|Arne Storjohann||astorjohann||Tuesdays 1 PM - 2 PM (starting Sept. 15)
Meeting ID: 842 5194 2777
|Teaching assistant||Email (
|Utsav Tushar Das||utdas|
|Kam Chuen (Alex) Tung||kctung|
|Mondays 10 PM -- 11 PM||https://us04web.zoom.us/j/77422317597?pwd=MzlHbndhSXdzY1p5UzFNaUhlNVNlQT09
Meeting ID: 774 2231 7597
|Tuesdays 10 AM -- 11 AM|
|Wednesdays 10 AM -- 11 AM|
|Thursdays 3 PM -- 4 PM|
|Instructional support coordinator||Email (
10 written assignments worth 6% each. 2 programming assignments worth 6% each. 12 quizzes worth 0.5% each. A take-home final exam worth 22%. No midterm exam.
Note: If you decide to e-mail the course staff, you must use your uwaterloo Quest e-mail account (WatIAM/Quest userID @uwaterloo.ca); otherwise we cannot verify who you are and are limited on what we can accept and respond to.
|Assignment, Missed Deadline:||We do not accept emailed assignments or more than 2 late assignments. The last files
submitted before the deadline will be marked (submit early and
often, even if not finished).
If the deadline is missed due to illness or other valid, verifiable reason, see Missed Work Due To Illness below.
|Assignment Marking Error:||Re-mark request, due within one week of release of marks on CrowdMark/Marmoset. Contact the TA who marked the specific question and submit a written request. See TAs for contact information.|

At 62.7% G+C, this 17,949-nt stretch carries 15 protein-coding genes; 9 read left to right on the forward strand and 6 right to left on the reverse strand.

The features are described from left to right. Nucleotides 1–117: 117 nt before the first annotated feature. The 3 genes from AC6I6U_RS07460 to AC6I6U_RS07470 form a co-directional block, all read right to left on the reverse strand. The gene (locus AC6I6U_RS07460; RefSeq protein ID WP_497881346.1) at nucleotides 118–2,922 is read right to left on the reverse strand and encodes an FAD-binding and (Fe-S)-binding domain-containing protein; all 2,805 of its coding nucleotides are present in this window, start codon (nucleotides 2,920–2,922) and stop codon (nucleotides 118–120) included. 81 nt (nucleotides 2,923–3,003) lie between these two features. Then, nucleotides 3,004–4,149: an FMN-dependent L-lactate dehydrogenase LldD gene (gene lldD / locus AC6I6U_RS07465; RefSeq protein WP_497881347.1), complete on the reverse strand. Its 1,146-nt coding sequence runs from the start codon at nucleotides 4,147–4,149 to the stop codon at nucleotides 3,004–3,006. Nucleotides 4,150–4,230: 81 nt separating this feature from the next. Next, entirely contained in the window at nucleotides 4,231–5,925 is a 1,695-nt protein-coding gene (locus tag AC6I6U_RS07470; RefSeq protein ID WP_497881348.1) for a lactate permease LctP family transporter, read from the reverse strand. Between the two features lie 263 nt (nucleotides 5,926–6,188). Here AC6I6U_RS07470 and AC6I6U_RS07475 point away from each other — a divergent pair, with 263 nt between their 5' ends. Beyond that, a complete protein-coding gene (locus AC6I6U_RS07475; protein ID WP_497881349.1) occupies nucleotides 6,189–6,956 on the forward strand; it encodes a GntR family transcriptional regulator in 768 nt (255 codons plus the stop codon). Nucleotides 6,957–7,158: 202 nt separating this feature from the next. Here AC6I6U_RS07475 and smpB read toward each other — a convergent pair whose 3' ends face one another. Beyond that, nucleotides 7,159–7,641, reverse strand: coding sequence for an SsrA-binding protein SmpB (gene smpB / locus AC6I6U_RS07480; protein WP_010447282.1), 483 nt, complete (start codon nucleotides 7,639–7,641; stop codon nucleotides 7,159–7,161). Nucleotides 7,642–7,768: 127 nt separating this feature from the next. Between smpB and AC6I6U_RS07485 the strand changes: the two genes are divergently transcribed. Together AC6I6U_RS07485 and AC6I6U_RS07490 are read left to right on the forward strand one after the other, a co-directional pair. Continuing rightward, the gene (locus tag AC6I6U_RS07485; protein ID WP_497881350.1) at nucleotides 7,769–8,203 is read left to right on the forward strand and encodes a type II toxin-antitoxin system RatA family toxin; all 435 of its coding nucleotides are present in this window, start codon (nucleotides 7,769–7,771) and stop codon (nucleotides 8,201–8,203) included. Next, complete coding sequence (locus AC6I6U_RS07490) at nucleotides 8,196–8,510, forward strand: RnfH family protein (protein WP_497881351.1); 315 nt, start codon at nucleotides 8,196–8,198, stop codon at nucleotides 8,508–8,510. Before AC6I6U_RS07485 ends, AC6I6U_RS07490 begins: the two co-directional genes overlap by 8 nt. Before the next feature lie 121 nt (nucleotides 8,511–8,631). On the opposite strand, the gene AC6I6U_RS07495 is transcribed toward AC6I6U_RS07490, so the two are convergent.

|Assignment Recording Error:||Grades will be made available through https://www.student.cs.uwaterloo.ca/~cs341/cgi-bin/displayMarks.cgi. If you notice an error in the recorded value, please contact Caroline Kierstead (CS 341 ISC).|
|Course Website Error:||Email CS341 course account|
|Handouts Error:||Instructors - email or check consulting hours listed at Instructors|
|Enrollment:||If Quest won't let you enroll or switch LEC or TUT sections without a permission/override number: Instructors and course staff are unable to help you—you must see a CS academic advisor.|
|General Course Help:||TA office hours or instructor office hours.|
|Lecture Questions:||TA office hours or instructor office hours.|